You're in the market for a new phone, but you keep wondering, “what phone is right for me?" Some decisions may come easily, like choosing between Apple® and Android™. But other factors—like camera performance, wireless standards, and storage options—can be trickier.
That's where we come in. At Asurion, we help people make savvy decisions about their technology every day, from repairing vs. replacing their devices to setting up, speeding up, and cooling off their most essential tech. Here's our guide on how to choose a new phone.
Top-tier technology is expensive, and high-end phones—with their cutting-edge cameras and powerful processors—come at a premium. If you really care about all the features, it'll probably be worth spending more money on a high-quality phone.
But budget-conscious people (and anyone less focused on having the latest tech) can save hundreds of dollars by choosing a mid-range phone. There are lots of options, and most include desirable features, like multi-lens cameras and wireless charging. That said, if you're comfortable with a decent camera and enough juice for social media and online browsing, a budget phone will do the trick.
2. 4G or 5G?
We've come a long way since 1979, when first-generation wireless gave us mobile voice calls. With 2G came text messaging. 3G let us surf the web on our phones and added basic computing and apps. 4G gave us speed and video. The latest wireless standard, 5G, promises lightning-fast speeds. You'll be able to download a hi-def movie in mere seconds (with 4G, it was minutes; 3G, hours).
When choosing a mobile phone, remember that most high-end devices have 5G, though it's becoming increasingly common on mid-range devices too. If having the fastest mobile data speeds matters to you, it's worth getting a phone with 5G, but make sure it's available where you live (coverage isn't widespread—yet). If 5G doesn't matter to you right now but you plan to keep your phone for at least a couple of years, it may be worth investing in it now, since 5G coverage will continue to expand.
Whether you're snapping back-to-school photos in low light or taking headshots in portrait mode, smartphone cameras now rival even the best traditional cameras out there. But your camera is about much more than a high megapixel count. Lots of phones now have three rear cameras, optical (rather than digital) zooms, different lenses (like wide-angle and telephoto), night mode, low-light performance, and even AI-powered features. The more expensive the phone, the better the camera will usually be. But if photography is important to you, check out reviews, look at sample photos online, and know your options before committing to a phone.
4. Processor performance
The main factors in a phone's performance are the processor and the random access memory (RAM). The processor controls everything going on inside your device, ensuring everything works smoothly. RAM, on the other hand, helps your phone multitask. If you mostly use your phone to call, text, and search the web, you can stick with 4 or 6GB of RAM, but if you like running lots of apps at the same time, pick a phone with at least 8GB. Anyone playing lots of games or editing photos and videos should aim for at least 12GB.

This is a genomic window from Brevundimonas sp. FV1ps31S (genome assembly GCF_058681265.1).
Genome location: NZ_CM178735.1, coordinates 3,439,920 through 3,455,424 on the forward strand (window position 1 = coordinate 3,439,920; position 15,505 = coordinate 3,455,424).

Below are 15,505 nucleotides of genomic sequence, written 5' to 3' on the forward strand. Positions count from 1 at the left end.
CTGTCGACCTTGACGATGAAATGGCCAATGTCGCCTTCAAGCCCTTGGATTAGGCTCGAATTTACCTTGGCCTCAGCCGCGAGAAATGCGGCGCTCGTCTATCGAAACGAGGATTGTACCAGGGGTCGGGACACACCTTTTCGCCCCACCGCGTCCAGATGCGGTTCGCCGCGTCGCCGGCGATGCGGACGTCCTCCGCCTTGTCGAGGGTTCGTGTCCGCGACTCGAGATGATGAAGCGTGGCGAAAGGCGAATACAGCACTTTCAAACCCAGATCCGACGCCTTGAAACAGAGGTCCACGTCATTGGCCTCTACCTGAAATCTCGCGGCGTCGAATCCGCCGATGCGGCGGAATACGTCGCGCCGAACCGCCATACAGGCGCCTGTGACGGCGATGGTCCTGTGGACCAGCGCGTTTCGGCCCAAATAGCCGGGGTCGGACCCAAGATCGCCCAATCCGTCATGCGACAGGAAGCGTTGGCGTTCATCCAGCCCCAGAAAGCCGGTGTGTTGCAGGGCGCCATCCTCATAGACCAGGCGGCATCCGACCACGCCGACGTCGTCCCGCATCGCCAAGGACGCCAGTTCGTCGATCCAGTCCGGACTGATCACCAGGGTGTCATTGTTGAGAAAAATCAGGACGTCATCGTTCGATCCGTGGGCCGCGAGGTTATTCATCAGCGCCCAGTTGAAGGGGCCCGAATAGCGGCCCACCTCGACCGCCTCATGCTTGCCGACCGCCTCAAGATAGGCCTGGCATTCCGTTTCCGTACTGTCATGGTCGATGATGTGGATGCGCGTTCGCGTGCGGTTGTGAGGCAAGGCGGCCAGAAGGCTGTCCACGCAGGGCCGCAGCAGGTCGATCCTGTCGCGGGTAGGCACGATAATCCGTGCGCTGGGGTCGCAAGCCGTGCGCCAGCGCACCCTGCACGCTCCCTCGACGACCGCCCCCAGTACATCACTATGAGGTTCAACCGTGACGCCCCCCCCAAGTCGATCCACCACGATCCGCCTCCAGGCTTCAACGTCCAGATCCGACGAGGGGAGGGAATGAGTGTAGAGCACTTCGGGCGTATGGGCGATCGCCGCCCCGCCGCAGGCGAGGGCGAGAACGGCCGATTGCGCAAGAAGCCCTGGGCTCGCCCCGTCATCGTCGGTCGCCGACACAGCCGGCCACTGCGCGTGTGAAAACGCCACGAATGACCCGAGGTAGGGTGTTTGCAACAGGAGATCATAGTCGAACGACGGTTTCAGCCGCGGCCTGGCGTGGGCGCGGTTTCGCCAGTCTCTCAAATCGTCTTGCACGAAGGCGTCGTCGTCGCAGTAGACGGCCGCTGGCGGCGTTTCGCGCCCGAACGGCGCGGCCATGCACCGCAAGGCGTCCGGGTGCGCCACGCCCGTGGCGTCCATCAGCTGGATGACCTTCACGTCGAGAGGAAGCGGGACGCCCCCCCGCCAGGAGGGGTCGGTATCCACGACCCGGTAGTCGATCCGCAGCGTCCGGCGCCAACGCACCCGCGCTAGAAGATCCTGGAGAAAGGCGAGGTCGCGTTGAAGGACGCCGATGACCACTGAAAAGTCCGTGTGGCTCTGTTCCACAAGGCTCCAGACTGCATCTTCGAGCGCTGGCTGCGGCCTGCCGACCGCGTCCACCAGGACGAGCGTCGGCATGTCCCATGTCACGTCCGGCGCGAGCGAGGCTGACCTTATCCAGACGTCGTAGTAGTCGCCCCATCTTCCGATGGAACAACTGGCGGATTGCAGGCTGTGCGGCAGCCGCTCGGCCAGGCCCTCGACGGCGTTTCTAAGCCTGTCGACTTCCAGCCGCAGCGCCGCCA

High-end phones come with powerful processors and enough RAM to ensure fast web browsing, app opening, gaming, and more. But even mid-range phones pack enough processor power to support everyday phone needs, from editing photos to playing games. Budget phones don't quite keep up—you'll notice they may slow down during gaming sessions and can unexpectedly quit. But if you're looking to stream music, send emails, and browse social media, a budget phone should be just fine.
Most phones, regardless of how much they cost, can handle basic games, like Angry Birds™ and Fruit Ninja™. But if you're a gamer and want to play on your phone, there's a lot to consider. One key factor is whether your phone has enough RAM and frames per second (fps) to handle console gaming (like what's available through the Steam™ Mobile app) on the go and without lag or sacrificing the quality of graphics. Aim for 30 fps for a good gaming phone.
Another variable is how long your battery lasts, considering the energy demands of mobile phone gaming. You're likely better off with a new or recent-generation phone with a top-notch screen, long battery life, and at least 8GB of RAM.
If you're still wondering how to choose a cell phone, another factor is storage. Most phones come with 64GB or 128GB of internal storage, while higher-end phones go up to 256GB or more.
How much you need depends on how you use your phone. If you mostly stream movies and TV shows and don't use many apps, you can probably get away with 64GB. But anyone who takes lots of photos and videos, has a sizable app library, or plays lots of mobile games will want at least 128GB or more. Keep in mind, the more storage a phone offers, the higher the cost.
And if you decide not to go with more internal storage, remember that cloud storage can help you offload photos, videos, recordings, and other files that you don't need access to all the time.
Protect your phone
For more than 25 years, Asurion has helped 300 million customers protect, connect, and enjoy the tech they love most. And smartphones are no exception. Your life is on your device, make sure it’s protected. Learn more about Asurion phone insurance plans today.